News accounts report that, on Sunday evening, suspects believed to have stolen a vehicle in the northwest portion of our county began to flee from police. Evidently, the vehicle was stolen from a fast food restaurant. A deputy constable spotted it, and then tried to pull it over. At that, the driver, with two passengers, began to flee. The suspect was chased by the deputy in his patrol car, and he was assisted by a helicopter and a K-9 unit. The good news is that the chase was brief, two suspects were apprehended, and no one was injured during the chase (though the escaping suspect was reportedly bitten by the K-9 dog, as was one of those arrested).
Certainly, citizens should be relieved that two of the three were caught. And citizens should also be relieved that no one was injured in the chase.
>The use of police chases often creates interesting news footage, but it involves a significant risk/benefit analysis. Without question, we want suspected criminals to be apprehended. We do not want our policies to encourage them to flee in motor vehicles with the expectation that they can “get away.” Yet, high-speed chases of fleeing suspects impose extreme safety hazards upon the public. In fact, the danger can vastly outweigh the law which the officers are attempting to enforce. In the recent past, our community has received reports of chases in which the suspects were injured, as well as ones in which innocent motorists were killed. Moreover, modern police tactics provide numerous alternatives that can catch suspected law breakers without endangering others with high-speed chases.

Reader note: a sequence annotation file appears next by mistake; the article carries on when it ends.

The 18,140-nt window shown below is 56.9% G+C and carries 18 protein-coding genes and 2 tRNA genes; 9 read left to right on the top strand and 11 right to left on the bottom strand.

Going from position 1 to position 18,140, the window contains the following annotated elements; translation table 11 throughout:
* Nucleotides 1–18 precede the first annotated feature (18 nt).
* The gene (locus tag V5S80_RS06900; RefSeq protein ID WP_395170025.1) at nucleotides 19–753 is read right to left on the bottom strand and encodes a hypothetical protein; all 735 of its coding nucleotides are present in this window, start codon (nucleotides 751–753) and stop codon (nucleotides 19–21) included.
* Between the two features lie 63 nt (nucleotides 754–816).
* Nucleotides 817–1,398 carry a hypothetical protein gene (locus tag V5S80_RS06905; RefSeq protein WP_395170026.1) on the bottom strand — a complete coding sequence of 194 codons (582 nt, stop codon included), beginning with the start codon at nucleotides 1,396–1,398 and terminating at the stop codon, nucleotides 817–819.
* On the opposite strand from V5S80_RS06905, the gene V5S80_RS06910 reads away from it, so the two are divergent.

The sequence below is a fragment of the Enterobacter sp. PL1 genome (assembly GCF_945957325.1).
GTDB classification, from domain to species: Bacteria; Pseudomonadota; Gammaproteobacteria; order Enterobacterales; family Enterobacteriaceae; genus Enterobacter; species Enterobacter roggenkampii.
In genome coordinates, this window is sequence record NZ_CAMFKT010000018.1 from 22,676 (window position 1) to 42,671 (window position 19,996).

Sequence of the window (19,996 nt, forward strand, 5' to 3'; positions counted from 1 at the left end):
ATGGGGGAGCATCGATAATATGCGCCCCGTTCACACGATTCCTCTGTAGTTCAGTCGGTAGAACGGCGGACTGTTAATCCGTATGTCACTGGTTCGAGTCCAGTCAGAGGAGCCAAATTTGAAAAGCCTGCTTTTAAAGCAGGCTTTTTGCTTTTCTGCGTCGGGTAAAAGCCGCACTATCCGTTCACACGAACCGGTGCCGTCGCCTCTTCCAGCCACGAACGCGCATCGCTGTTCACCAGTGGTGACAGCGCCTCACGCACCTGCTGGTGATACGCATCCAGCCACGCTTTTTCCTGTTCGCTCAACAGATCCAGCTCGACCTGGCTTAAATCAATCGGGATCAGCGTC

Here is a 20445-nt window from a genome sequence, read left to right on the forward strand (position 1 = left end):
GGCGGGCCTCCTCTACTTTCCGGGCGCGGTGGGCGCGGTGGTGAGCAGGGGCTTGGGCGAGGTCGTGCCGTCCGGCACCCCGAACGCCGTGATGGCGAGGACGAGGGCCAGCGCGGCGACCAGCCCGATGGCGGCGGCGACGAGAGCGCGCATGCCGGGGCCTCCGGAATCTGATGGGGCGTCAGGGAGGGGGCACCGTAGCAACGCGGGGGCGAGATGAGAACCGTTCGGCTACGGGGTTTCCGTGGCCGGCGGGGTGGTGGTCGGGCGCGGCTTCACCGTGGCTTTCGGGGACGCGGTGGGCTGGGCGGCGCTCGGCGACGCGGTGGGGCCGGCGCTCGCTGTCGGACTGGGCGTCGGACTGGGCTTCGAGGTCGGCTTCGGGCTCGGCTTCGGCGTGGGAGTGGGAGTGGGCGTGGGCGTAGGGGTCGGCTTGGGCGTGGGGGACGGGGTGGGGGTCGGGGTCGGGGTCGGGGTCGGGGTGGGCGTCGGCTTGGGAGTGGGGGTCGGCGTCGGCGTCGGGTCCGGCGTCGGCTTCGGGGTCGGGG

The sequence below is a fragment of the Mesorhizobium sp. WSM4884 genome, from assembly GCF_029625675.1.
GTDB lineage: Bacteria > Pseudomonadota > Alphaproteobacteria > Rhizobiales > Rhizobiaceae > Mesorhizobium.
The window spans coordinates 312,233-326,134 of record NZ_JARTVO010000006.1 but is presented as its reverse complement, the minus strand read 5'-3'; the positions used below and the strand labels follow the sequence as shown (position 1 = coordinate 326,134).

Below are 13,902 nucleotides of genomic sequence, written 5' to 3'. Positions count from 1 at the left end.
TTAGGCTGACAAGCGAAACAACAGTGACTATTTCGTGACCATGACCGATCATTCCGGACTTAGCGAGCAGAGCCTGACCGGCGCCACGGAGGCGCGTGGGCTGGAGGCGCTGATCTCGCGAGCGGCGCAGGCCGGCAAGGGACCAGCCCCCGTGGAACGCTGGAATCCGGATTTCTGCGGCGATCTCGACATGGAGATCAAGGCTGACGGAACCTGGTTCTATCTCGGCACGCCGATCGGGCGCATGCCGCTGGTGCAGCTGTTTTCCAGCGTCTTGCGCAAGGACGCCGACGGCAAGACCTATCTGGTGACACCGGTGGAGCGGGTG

This recent news story provides good news. But it could easily have resulted in disaster. Before that happens again, leaders at the top of our law enforcement agencies must thoroughly review the policies and determine the best, and safest, ways to catch the crooks.